An update on the trends in multisite churches
The multisite movement is, by historical standards, a recent phenomenon. The 2005 research by Todd Rhoades found 10 such churches in 1990, a number that grew to about 100 by 1998. I am a part of that history since I led the church I served as pastor to go multisite in 1992.
Leadership Network research noted the number of multisite churches increased to more than 5,000 by 2012. I have coined this strategic approach “horizontal growth.” The church is expanding beyond a single site (vertical growth) to more than one site.
The multisite movement is not a fad. It is indeed a movement in many ways. Thousands and thousands of churches have moved in this direction around the world. Not everyone likes or embraces the multisite movement; but it is hard for anyone to deny its growth and paradigmatic impact.
I will add to this conversation with six updates about the movement. Some are obvious; some may not be quite as evident.
1. All indicators point to continued growth of the multisite movement. I do not have firm updates on the number of these churches, but I would not be surprised if it is close to 10,000 in North America.
2. The movement is moving from the early adopter stage to the mid-adopter stage. I estimate the percentage of American congregations moving to multisite is close to three percent. This number is a significant level pointing toward a breakout of many more churches.
3. Recent decisions by some churches to revert back to a single site are not indications the movement is slowing. Recent decisions by a few churches to revert from multisite to single site are not indicators of a reversal of the trends. The Village Church in Texas and Mecklenburg Community Church in Charlotte are two well-known churches making news with their decisions. The leadership of both churches have stated good reasons for their decisions. With the sheer numbers of multisite churches today, you can expect occasional decisions to move back to single site.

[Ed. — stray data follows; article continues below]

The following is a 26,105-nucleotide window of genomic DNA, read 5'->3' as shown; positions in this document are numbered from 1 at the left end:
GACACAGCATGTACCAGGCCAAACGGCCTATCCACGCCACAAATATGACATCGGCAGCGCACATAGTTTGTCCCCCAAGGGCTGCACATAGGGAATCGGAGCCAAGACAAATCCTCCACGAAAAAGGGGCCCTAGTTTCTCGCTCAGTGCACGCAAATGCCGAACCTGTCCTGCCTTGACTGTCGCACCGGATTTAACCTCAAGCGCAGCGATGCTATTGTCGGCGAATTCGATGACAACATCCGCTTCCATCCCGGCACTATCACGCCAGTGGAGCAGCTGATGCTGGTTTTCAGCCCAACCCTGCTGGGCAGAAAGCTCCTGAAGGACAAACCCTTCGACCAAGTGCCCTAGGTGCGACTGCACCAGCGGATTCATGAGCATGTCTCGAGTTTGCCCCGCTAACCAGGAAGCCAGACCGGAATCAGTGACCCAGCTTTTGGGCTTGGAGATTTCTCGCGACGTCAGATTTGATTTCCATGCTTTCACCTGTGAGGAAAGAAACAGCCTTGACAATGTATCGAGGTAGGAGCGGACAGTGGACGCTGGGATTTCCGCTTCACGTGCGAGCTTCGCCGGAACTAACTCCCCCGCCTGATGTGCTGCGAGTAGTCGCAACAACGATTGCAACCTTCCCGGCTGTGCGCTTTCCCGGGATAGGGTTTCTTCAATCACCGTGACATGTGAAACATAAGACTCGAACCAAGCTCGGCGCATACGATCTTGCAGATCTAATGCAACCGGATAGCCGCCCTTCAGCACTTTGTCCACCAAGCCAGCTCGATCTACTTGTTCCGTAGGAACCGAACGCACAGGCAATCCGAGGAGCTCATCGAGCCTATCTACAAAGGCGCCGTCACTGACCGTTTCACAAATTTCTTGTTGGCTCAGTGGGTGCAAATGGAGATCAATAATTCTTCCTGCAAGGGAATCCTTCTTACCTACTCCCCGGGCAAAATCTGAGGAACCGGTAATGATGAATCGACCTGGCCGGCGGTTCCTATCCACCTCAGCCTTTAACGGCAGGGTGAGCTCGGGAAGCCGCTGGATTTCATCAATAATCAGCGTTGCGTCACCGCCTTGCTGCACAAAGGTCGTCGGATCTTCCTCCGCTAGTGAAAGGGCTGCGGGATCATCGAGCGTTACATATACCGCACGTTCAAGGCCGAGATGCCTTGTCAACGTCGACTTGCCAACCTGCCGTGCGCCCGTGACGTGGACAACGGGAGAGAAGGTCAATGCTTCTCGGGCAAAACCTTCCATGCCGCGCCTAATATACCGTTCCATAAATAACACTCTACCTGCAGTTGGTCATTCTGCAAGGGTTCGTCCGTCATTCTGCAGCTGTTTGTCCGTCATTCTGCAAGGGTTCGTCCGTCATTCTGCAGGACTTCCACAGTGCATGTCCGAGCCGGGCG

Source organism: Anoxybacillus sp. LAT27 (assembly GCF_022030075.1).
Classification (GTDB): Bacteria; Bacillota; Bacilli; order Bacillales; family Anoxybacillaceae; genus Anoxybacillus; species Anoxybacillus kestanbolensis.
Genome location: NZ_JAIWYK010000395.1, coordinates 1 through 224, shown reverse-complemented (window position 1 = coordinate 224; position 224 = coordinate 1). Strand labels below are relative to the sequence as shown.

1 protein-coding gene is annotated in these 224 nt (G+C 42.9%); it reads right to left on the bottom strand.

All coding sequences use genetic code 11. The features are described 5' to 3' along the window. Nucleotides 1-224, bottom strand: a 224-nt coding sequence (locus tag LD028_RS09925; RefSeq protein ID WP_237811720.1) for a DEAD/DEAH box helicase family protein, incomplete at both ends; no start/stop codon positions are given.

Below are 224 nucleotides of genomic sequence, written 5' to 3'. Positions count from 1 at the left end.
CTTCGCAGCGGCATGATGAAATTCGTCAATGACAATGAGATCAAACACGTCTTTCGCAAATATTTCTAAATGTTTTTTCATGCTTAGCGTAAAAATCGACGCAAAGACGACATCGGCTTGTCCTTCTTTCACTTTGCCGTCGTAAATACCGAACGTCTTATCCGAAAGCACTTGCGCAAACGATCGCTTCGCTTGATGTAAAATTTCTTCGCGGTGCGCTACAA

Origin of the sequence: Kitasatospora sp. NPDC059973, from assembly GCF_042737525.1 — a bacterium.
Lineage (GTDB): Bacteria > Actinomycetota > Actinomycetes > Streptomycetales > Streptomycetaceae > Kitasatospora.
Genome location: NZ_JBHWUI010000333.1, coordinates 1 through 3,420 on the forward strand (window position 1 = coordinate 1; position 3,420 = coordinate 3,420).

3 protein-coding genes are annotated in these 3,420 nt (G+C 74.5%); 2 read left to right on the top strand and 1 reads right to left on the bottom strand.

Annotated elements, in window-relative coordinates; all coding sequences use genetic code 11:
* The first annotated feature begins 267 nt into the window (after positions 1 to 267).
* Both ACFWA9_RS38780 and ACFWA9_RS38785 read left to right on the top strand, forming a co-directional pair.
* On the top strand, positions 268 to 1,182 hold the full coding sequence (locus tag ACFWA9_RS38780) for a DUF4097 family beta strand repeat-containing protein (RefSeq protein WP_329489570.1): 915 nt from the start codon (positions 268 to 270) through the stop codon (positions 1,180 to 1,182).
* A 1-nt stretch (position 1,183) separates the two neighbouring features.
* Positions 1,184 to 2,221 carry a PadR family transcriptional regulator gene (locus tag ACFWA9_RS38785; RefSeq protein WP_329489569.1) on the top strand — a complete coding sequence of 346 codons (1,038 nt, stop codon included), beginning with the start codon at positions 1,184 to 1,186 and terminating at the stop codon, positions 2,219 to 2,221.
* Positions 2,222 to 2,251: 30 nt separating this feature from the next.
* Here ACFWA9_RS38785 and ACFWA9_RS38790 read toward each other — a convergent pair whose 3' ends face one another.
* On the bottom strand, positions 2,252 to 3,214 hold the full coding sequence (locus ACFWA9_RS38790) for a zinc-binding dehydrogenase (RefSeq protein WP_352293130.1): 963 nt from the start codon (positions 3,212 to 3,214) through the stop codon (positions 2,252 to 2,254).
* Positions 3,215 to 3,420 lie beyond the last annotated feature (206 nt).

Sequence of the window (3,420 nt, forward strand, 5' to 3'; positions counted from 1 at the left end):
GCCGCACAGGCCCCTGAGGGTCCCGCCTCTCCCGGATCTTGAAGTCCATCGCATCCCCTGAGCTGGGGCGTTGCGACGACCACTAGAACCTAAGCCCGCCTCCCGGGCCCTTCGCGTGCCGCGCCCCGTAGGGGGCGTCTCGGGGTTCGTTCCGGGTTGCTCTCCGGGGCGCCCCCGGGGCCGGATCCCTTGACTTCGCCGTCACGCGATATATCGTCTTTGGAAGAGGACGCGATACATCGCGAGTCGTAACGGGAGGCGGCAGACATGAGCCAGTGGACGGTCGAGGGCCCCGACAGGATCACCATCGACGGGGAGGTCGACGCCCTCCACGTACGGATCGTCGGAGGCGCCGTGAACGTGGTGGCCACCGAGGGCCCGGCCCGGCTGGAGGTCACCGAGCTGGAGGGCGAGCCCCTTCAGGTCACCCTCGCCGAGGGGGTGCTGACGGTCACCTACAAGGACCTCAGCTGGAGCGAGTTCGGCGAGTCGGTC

4. The internet church and the multisite church are moving toward some type of convergence. We are watching both trends carefully. Though I am not certain exactly what shape it will take, there is definitely something moving in this direction.
5. The church replanting movement will continue to be a powerful fuel for the multisite movement. Most church replants are led by another congregation. When the acquiring congregation adopts another church, replanting and multisite take place simultaneously.
6. Multisite churches will continue to develop specialized focuses. Family Church in West Palm Beach and other locations, for example, focuses on neighborhood churches led largely by marketplace pastors and staff.
This movement is not slowing down. To the contrary, it is a movement where the fastest growth is just about to break out as it moves from the early adopter stage to the mid-adopter stage.
This article originally appeared on ThomRainer.com.